Guitar-Making Philosophy

I became interested in guitar building around the time I turned 50, and spent the next few years building jigs and machinery, mulling design ideas, and learning woodworking and finishing techniques.

After seven years I finally jumped in and built my first guitar, a fretless acoustic bass. Although riddled with mistakes it turned out eminently playable, uniquely beautiful, and louder than any ABG I’ve seen in shops. So I pressed on.

There’s a chance I started too late to reach the level of “master luthier” in the years I have left, but I do believe I can improve, and be able to reliably craft the sort of guitars I would choose to buy. Sure, I want to hone my skills, but what I’m concentrating on is using my engineering brain to create a process - a set of steps that, when followed carefully, produce a consistent result. If I’m not satisfied with the result, or it’s not repeatable, I can tweak the steps or try out new ones until I am happy.

High-end manufacturers like Martin, Taylor and Guild produce excellent instruments with perfectly-optimised evenness of tone. High-end luthiers create exquisitely ornate masterpieces that you can only be played in a climate-controlled studio while wearing a dressing gown.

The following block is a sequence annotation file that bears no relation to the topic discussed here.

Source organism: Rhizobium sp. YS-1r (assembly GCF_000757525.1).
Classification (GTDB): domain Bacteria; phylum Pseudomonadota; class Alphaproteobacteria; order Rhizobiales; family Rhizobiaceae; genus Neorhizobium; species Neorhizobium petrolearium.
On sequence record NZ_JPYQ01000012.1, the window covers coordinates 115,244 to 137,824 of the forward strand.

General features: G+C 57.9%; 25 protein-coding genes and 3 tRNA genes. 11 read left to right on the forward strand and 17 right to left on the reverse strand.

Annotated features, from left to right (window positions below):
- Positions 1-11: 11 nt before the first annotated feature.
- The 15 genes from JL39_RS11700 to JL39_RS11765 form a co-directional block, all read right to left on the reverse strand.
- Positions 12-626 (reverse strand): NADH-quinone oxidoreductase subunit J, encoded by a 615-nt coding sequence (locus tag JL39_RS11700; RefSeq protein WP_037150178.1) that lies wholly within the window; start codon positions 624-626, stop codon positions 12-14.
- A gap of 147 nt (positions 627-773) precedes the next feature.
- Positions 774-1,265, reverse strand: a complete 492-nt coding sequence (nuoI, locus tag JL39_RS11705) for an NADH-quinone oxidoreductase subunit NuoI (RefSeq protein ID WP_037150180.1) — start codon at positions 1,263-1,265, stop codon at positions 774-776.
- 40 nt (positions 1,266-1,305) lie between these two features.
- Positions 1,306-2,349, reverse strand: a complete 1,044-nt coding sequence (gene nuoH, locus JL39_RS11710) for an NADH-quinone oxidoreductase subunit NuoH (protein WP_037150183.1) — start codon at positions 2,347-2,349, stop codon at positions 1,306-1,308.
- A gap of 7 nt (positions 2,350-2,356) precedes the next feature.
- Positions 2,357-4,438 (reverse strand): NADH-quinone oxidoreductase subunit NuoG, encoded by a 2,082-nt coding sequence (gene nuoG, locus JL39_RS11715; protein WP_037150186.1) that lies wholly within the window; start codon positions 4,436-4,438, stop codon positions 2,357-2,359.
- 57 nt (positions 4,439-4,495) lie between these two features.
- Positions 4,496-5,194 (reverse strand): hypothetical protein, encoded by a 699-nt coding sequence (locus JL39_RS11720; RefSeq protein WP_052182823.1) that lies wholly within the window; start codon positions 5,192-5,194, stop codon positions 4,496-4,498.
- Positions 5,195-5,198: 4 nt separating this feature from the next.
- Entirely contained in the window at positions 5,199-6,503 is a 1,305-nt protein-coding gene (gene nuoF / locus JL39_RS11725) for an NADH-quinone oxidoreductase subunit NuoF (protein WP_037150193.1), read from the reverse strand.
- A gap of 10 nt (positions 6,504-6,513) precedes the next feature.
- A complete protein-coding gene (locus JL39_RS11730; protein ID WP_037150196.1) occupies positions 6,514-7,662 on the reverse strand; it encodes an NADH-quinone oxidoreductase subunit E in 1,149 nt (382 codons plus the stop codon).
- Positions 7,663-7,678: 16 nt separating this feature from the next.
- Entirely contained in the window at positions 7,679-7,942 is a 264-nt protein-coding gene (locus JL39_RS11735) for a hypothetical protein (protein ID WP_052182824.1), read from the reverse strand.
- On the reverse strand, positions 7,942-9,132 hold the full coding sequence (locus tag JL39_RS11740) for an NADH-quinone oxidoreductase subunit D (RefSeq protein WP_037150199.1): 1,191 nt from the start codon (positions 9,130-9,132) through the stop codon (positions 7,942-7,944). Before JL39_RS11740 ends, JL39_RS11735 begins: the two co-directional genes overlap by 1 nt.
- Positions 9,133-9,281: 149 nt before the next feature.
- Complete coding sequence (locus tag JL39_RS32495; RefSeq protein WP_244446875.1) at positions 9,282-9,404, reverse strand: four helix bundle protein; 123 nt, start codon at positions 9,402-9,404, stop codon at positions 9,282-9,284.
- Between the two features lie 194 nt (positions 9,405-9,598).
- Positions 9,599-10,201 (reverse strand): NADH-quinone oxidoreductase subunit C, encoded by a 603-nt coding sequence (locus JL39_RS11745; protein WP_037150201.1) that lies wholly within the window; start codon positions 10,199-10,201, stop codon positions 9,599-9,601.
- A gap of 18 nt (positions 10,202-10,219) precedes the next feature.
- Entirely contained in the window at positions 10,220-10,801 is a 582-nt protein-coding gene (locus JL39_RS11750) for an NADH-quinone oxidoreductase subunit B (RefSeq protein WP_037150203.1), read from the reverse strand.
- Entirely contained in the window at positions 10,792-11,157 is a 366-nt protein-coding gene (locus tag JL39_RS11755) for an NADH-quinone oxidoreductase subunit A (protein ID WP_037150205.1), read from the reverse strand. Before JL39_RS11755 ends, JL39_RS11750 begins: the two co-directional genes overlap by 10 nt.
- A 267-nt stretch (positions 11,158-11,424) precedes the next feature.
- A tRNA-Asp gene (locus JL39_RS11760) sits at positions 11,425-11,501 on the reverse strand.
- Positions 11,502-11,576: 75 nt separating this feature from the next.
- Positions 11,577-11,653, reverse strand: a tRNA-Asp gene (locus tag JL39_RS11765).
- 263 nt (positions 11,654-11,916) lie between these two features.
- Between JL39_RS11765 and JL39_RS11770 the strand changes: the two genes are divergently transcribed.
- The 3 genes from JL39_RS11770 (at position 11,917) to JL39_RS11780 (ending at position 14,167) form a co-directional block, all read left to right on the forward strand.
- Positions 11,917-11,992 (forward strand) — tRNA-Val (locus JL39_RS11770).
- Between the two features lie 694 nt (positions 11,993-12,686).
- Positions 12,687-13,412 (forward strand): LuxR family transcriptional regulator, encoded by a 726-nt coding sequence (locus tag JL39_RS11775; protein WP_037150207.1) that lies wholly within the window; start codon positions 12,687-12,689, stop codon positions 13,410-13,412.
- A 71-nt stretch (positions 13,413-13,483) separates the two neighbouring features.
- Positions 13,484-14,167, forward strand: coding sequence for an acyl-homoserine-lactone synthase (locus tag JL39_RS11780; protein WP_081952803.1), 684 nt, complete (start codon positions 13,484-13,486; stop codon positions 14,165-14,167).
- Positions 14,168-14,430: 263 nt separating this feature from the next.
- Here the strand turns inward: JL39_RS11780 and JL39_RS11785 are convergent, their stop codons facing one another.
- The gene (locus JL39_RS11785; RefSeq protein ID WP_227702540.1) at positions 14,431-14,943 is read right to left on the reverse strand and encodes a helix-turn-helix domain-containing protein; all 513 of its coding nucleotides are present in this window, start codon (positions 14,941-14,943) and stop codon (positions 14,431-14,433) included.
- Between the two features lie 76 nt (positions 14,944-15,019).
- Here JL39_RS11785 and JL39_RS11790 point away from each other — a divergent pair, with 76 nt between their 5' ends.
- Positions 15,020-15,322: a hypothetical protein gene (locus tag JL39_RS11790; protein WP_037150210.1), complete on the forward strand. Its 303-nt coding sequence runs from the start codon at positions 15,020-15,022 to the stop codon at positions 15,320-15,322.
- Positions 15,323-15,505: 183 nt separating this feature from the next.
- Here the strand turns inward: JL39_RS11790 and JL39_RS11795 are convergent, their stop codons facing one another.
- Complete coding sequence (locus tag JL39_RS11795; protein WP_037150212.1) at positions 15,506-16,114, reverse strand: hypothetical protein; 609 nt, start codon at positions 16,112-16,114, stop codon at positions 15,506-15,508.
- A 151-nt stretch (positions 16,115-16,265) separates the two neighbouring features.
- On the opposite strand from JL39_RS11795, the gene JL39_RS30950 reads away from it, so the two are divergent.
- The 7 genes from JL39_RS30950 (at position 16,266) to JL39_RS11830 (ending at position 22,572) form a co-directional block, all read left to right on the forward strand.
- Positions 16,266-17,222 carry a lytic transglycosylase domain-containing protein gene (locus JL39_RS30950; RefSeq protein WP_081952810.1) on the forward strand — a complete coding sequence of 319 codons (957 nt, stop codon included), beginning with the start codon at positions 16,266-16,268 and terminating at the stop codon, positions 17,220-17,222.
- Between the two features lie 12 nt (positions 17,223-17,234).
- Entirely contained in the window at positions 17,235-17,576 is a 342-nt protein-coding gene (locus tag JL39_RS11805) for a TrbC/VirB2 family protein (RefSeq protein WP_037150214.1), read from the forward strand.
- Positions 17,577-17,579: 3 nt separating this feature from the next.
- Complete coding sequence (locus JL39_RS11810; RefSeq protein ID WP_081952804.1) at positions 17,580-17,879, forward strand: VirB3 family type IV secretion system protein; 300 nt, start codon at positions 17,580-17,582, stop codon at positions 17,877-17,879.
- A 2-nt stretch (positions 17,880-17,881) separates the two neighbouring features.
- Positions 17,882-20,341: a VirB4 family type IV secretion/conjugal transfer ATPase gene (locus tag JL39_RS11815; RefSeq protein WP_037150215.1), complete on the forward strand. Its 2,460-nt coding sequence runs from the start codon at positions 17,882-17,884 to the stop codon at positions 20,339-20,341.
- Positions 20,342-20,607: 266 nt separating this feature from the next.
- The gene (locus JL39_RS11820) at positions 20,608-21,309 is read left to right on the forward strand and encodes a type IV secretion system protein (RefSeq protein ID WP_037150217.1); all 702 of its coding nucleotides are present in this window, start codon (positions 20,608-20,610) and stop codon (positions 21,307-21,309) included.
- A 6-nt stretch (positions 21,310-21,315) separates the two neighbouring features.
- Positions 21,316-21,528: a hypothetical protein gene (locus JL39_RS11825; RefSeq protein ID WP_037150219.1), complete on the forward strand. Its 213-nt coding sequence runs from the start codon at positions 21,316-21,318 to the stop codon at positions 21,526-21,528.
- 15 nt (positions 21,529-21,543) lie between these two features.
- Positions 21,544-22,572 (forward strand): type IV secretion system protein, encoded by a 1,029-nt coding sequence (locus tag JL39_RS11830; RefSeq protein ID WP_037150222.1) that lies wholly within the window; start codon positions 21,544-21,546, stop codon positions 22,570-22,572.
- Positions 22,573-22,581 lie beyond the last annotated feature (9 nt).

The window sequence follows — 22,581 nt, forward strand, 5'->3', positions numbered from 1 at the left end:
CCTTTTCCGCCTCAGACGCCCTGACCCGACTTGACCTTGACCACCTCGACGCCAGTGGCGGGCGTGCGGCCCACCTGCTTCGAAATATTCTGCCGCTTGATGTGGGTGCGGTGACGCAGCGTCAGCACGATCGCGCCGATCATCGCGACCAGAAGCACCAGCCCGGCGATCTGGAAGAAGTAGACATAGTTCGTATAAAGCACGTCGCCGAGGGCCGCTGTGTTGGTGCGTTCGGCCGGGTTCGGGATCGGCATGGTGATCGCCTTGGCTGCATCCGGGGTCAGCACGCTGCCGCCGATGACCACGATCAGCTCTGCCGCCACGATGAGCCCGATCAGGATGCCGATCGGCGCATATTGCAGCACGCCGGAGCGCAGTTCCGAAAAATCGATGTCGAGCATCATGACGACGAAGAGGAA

My aim is to build slightly out-of-the-ordinary guitars with more personality, more mojo, maybe even a little bit of honk. Beautiful but practical: guitars you can gig with. And if they get a scratch or dent, I want you to think “that was a great night” rather than “there goes half my investment”.

Many first-time builders will start with a traditional centre-hole, non-cutaway design. My very first build (indeed all of them so far) have been quite complex:

The reason for this is simple: I wanted to make the kind of guitar I wanted to own. I accepted that there would be difficulties, I gave myself permission to make mistakes, and I wanted to focus on, and develop, an engineering approach: repeatable steps.


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